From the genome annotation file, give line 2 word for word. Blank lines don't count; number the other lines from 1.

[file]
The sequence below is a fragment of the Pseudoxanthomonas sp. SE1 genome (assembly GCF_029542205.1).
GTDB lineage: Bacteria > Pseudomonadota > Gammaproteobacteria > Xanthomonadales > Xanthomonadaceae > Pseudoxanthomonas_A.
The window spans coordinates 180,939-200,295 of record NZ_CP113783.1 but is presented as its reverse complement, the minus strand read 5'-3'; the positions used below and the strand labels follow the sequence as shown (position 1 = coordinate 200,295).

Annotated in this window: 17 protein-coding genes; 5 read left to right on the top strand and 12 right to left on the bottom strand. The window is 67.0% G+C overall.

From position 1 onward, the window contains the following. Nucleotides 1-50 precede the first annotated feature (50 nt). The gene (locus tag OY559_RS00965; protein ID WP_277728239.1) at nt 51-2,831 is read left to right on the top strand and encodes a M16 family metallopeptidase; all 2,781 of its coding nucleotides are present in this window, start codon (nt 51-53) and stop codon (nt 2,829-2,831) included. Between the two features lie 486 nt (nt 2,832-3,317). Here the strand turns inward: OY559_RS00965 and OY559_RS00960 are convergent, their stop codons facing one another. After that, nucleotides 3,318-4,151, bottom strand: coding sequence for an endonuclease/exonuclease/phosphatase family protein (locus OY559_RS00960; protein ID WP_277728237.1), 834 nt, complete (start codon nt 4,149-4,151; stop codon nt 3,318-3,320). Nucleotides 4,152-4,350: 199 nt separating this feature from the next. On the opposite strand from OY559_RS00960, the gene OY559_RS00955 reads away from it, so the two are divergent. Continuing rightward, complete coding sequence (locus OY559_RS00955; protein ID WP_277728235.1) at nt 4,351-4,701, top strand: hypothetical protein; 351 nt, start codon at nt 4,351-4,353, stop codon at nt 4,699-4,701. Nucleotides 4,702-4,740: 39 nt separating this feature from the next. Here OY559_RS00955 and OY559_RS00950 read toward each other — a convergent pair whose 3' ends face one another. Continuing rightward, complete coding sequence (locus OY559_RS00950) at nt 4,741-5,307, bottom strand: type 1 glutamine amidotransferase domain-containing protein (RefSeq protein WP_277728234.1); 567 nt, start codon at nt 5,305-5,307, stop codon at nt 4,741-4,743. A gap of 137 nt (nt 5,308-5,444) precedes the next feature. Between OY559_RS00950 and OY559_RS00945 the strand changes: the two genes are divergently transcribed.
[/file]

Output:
GTDB lineage: Bacteria > Pseudomonadota > Gammaproteobacteria > Xanthomonadales > Xanthomonadaceae > Pseudoxanthomonas_A.